JEL: I1 J63
    Date: 2014–02
  8. By: durongkaveroj, wannaphong
    Abstract: This study aimed at estimating the relationship between economic growth measured by per capita Gross National Income (GNI) and health indicators including life expectancy and mortality rate under 5 in Thailand between 1980 - 2011 using Cochrane - Orcutt Model.The results from revealed that only mortality rate under 5 has a strong relationship with an economic growth. Thus, the reform in medical and sanitation system in Thailand will be able to stimulate the economic prosperity and lead to development further.
    Keywords: health indicator, economic growth, cochrane orcutt model
    JEL: I15 I18 O1
    Date: 2014–02–06
  9. By: Juergen Jung (Department of Economics, Towson University); Chung Tran (Research School of Economics, The Australian National University)
    Abstract: We quantify the effects of the Affordable Care Act using a stochastic general equilibrium overlapping generations model with endogenous health capital accumulation calibrated to match U.S. data on health spending and insurance take-up rates. The introduction of an insurance mandate and the expansion of Medicaid, that are at the core of the Affordable Care Act, increase the insurance coverage rate of workers from 76 to 90 percent while simultaneously causing a reduction in capital accumulation, labor supply and aggregate output. Individuals in poor health with low income experience welfare gains while high income individuals in good health experience welfare losses. The insurance mandate, enforced by penalties and subsidies, reduces the adverse selection problem in private health insurance markets and counteracts the crowding-out effect of the Medicaid expansion. In addition, an alternative design of the insurance mandate with more aggressive penalties can lead to universal insurance coverage at smaller efficiency and welfare losses.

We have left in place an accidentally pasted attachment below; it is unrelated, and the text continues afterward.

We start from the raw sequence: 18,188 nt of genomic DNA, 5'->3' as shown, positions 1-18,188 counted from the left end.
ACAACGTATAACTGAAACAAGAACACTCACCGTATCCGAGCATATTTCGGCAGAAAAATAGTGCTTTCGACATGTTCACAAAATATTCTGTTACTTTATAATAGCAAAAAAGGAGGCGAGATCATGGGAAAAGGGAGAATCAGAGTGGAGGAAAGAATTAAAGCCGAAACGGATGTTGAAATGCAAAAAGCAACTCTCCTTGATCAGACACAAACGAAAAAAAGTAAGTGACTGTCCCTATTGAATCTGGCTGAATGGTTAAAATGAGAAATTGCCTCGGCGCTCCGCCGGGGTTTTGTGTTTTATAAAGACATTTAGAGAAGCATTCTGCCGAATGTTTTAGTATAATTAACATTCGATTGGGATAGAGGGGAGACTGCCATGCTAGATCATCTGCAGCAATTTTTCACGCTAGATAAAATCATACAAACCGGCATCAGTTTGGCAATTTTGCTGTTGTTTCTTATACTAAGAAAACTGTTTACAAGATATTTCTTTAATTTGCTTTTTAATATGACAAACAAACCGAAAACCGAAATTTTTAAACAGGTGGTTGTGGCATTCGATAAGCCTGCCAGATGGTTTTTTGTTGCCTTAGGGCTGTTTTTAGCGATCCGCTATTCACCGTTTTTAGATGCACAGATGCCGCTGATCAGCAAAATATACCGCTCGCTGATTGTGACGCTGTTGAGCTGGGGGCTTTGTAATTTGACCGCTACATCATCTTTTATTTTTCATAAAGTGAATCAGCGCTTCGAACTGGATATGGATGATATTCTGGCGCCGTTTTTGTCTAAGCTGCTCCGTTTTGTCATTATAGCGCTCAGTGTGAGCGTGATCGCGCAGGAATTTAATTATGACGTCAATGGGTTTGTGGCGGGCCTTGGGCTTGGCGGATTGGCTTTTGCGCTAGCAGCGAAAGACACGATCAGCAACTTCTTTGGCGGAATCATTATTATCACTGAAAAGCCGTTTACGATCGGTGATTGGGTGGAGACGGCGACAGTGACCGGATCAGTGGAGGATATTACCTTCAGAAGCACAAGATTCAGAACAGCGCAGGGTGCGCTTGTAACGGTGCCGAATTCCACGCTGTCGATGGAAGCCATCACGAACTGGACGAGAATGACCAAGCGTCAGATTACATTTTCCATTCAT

Keywords: Affordable Care Act 2010, insurance mandate, Medicaid, endogenous health capital, life-cycle health spending and financing, dynamic stochastic general equilibrium model, Grossman health capital.
    JEL: H51 I18 I38 E21 E62
    Date: 2014–02